Year to Date Filter: DATEDIFF(“day”,DATETRUNC(“year”,[Order Date]),[Order Date])<=DATEDIFF(“day”,DATETRUNC(“year”,[Max Date]),[Max Date])

And that calculation is basically just calculating the day of the year for each order (by comparing the order date to the start of that year), and then comparing it to the day of the year for the most recent order. Again, in a real world scenario, you would probably use TODAY() instead of the [Max Date] calculation.

And finally, we just need one parameter that will store our selection when we click on any of the BANs. For this, just create a parameter, call it “Selected Metric”, set the Data Type to “String”, and set the Current Value to “Sales”.

An image showing what the Parameter settings should look like

Ok, that’s enough for now, let’s start building.

Measure Names/Values

Follow the steps below to build your BANs using the Measure Names/Values method. I’m going to provide the steps on how the ones in the sample dashboard were built, but feel free to format however you would like.

Building

  • Right click on [Relative Year] and select “Convert to Dimension”
  • Drag [Relative Year] to filter shelf and filter on 0 (for current year)
  • Drag Measure Names to Columns
  • Drag Measure Values to Text
  • Drag Measure Names to Filter and select Sales, Quantity, Profit, and Profit Ratio
  • Right click on Measure Names on the Column Shelf and de-select “Show Header”
  • Drag Measure Names to “Text” on the Marks Card

Formatting

  • Change Fit to “Entire View”
  • Click on “Text” on the Marks Card and change the Horizontal Alignment to Center
  • Click on “Text” on the Marks Card, click on the ellipses next to “Text” and format
    • Position Measure Names above Measure Values and set font size to 12
    • Change font size of Measure Values to 28
    • Set desired color
  • On the Measure Values Shelf, below the Marks Card, right click on each Measure and format appropriately (Currency, Percentage, etc.)
  • Go to Format > Borders and add Column Dividers (increase Level to get dividers between BANs)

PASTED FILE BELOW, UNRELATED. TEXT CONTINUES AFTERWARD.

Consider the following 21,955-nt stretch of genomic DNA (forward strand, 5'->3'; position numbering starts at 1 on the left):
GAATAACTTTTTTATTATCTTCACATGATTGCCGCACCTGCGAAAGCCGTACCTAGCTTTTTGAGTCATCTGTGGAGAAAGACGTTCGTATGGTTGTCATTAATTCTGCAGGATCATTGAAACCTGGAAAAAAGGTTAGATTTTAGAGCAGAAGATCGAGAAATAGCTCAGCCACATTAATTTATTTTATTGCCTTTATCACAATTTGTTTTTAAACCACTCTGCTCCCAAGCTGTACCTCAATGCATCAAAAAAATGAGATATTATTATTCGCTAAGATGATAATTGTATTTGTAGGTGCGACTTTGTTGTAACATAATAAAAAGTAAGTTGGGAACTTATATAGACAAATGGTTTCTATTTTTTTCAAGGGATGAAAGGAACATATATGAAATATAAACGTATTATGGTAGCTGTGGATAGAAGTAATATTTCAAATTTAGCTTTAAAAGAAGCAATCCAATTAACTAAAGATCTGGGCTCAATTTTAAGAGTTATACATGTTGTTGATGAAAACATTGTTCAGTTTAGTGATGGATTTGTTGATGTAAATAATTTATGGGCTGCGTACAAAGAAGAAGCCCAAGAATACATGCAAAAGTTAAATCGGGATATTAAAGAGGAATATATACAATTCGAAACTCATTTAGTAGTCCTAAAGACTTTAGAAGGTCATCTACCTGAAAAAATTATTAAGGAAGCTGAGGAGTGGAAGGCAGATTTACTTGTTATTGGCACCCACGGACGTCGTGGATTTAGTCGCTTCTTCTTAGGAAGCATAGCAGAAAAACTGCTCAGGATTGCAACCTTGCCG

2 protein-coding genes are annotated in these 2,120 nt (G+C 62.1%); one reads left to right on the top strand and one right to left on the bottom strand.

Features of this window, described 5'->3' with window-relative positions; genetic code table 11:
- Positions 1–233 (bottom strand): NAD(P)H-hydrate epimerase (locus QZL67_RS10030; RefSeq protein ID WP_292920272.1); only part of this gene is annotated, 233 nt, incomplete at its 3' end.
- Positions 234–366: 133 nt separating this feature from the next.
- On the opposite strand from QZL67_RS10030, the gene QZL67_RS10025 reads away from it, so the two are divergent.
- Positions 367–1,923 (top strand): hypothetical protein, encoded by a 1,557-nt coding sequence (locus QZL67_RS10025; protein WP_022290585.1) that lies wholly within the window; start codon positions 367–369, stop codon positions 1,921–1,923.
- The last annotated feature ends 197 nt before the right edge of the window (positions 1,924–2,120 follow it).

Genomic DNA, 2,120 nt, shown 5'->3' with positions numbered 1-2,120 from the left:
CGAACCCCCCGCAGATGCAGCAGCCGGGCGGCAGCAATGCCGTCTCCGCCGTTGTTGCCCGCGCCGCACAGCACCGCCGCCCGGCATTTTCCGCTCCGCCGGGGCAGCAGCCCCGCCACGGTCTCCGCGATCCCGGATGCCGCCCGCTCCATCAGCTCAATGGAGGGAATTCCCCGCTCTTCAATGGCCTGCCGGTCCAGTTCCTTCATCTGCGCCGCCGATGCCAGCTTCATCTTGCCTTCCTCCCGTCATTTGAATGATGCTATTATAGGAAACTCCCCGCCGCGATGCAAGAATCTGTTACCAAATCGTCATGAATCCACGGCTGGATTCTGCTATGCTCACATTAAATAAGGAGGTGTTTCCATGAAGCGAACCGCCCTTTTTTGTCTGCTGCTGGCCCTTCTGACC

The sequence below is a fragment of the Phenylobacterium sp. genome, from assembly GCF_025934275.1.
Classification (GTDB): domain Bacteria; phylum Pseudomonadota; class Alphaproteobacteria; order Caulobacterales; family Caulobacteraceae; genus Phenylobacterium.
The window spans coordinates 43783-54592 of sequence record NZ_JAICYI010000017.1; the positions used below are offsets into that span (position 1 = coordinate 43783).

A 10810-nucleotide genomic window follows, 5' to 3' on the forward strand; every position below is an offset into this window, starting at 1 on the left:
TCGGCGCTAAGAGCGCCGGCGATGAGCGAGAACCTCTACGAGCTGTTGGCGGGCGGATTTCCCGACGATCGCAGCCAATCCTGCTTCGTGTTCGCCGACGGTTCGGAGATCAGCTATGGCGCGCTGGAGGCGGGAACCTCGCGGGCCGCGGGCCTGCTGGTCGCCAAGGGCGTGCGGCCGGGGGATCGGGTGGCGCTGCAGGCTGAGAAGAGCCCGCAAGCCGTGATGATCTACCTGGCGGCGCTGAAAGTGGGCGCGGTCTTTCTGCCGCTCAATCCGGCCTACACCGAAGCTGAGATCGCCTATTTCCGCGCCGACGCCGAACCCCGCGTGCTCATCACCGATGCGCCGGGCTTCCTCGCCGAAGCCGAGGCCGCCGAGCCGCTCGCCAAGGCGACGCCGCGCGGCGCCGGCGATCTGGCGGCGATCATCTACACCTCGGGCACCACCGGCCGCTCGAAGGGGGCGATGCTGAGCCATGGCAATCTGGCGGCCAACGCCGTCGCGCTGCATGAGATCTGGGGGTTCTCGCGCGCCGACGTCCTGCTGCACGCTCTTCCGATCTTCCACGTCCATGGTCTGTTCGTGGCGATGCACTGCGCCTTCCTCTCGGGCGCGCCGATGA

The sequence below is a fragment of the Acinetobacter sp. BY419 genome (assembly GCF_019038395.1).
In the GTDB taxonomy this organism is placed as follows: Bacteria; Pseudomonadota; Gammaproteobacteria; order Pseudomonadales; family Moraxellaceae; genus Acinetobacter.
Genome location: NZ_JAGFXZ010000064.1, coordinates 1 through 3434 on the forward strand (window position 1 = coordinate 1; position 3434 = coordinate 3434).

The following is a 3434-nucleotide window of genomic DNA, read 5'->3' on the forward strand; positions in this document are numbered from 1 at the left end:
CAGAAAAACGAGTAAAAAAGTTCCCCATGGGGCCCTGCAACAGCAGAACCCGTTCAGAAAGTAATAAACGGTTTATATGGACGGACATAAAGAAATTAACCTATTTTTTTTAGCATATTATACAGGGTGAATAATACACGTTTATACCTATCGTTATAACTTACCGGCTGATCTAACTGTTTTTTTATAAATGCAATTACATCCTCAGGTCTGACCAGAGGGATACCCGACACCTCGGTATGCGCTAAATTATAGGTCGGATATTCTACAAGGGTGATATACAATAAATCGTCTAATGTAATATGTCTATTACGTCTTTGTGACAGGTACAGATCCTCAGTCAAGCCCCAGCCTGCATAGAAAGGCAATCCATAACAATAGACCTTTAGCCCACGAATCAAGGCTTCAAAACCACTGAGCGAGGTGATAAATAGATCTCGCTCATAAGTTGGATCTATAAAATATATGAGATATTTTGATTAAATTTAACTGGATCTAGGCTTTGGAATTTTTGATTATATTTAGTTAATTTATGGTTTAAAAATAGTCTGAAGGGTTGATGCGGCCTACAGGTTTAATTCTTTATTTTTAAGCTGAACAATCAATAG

• Click on Tooltip on the Marks Card and de-select all checkboxes to “turn off”

When you’re done building and formatting your BANs, your worksheet should look something like this

An image showing what the BANs worksheet should look like with Method 1

Now we just need to add this to our dashboard, and then add a a Parameter Action that will pass the Measure Name from our BANs worksheet to our [Selected Metric] parameter.

  • Go to Dashboard > Actions and click “Add Action”
  • Select “Change Parameter” when prompted
  • Give your Parameter Action a descriptive Name
  • Under Source Sheets, select the BANs worksheet that you created in the previous steps
  • Under Target Parameter, select the “Selected Metric” parameter we created earlier
  • Under Source Field, select “Measure Names”
  • Under Aggregation, select “None”
  • Under Run Action on, choose “Select”
  • Under Clearing the Selection Will, select “Keep Current Value”

The Parameter Action should look something like this.

An image showing what the Parameter Action settings should look like

One last formatting recommendation that I would make is to use one of the methods described in this post, to remove the blue box highlight when you click on one of the BANs. Use either the Filter Technique, or the Transparent Technique.

So that’s it for this method…for now. We’re going to switch over to setting up the BANs and dashboard actions for Method 2 first, and then we’ll regroup and walk through the rest of the dashboard setup. If you plan on using Method 1, please skip ahead to the “Setting up the Dashboard” section below.

Individual BANs

Follow the steps below to build your BANs using the Individual BANs method. I’m going to walk through how to build one of the BANs, and then you’ll need to repeat that process for each one in your dashboard. A couple of other things we’ll do in these BANs include adding growth indicators vs the previous year, and adding color to show when that BAN’s measure is selected/not selected. And as I mentioned in the previous example, I’m going to cover how I formatted these BANs in the sample workbook, but feel free to format however you see fit.

Let’s start by building our “Sales” BAN.

Building

  • Right click on [Relative Year] and select “Convert to Dimension”
  • Drag [Relative Year] to filter shelf and filter on 0 and -1 (for current and prior year)
  • Drag [Year to Date Filter] to filter shelf and filter on True
  • Drag Relative Year to Columns and make sure that 0 is to the right of -1
  • Drag your Measure (Sales) to Text on the Marks Card
  • Add Growth Indicator
    • Drag your Measure (Sales) to Detail
    • Right click and select “Add Table Calculation”
    • Under Calculation Type, select “Percent Difference From”
    • Next to “Relative To”, make sure that “Previous” is selected
    • Drag the Measure with the Table Calculation from Detail onto Text on the Marks Card
  • Right click on the “-1” in the Header and select “Hide”
  • Right click on Relative Year on the Column Shelf and de-select “Show Header”

Formatting

  • Change Fit to “Entire View”
  • Click on “Text” on the Marks Card and change the Horizontal Alignment to Center
  • Click on “Text” on the Marks Card, click on the ellipses next to “Text” and format